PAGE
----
Why might someone's soul-self choose to experience a terminal illness at a relatively early age? Maybe it was so their loved ones could have the experience of learning to heal from heart-wrenching grief. Or maybe it was so that a loved one they left behind would be inspired to choose a career of finding the cure for a certain type of terminal cancer. Or so that his or her doctor would be inspired to find a cure for an incurable virus, i.e. the doctor in Berlin who thought of the way to cure HIV by using a stem cell donor resistant to HIV. 

    The reasons are endless, but as long as you view it from the soul’s perspective, it makes sense. Since you get to experience multiple lifetimes, you’ll just choose an easier path the next lifetime. Or not, if you are adventurous.:-)

    When a practitioner of the healing arts comes across a patient who has an incurable illness, they have the option of choosing cutting-edge and innovative ways to attempt a cure. But the limiting factor always lies with the patient. Patients may make lifestyle changes and take the innovative therapies, but if some don't take steps to heal the emotional conflict that keeps their immune system suppressed through stress, or if they ultimately don't have "the fight" in them or will to live, then no matter how innovative or inspired the practitioner, the patient may not get better.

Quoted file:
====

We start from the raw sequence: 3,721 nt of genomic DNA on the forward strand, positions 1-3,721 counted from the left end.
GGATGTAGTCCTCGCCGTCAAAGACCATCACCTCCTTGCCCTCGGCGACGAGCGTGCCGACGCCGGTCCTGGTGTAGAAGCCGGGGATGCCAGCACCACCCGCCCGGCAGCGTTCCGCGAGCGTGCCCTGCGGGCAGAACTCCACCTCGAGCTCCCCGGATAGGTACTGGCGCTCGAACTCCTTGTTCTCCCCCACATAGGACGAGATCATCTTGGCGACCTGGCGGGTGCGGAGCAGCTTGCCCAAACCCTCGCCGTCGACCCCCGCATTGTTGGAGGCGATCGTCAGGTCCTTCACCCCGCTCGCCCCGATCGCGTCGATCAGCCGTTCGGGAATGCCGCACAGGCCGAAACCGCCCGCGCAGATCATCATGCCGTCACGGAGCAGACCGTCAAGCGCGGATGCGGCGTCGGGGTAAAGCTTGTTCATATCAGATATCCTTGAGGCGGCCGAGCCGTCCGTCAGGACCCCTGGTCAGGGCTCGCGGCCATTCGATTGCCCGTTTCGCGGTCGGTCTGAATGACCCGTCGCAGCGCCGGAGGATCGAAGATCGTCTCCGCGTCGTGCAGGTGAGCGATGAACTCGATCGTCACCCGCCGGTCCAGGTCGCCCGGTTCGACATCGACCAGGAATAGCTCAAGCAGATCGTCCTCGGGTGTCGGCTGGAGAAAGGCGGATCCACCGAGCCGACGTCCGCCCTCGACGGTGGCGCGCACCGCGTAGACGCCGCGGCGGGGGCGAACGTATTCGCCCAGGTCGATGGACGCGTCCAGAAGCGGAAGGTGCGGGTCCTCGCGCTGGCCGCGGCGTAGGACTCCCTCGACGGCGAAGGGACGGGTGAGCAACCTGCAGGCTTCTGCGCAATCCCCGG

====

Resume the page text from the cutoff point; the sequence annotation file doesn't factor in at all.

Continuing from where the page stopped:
Other patients may decide not to take any treatment and just heal themselves as in spontaneous remission of end-stage cancer. So how do they heal themselves? We're not sure, but we do know it requires that they activate their inner physician. Research on the placebo effect provides many clues on how we activate our inner physicians through the power of belief.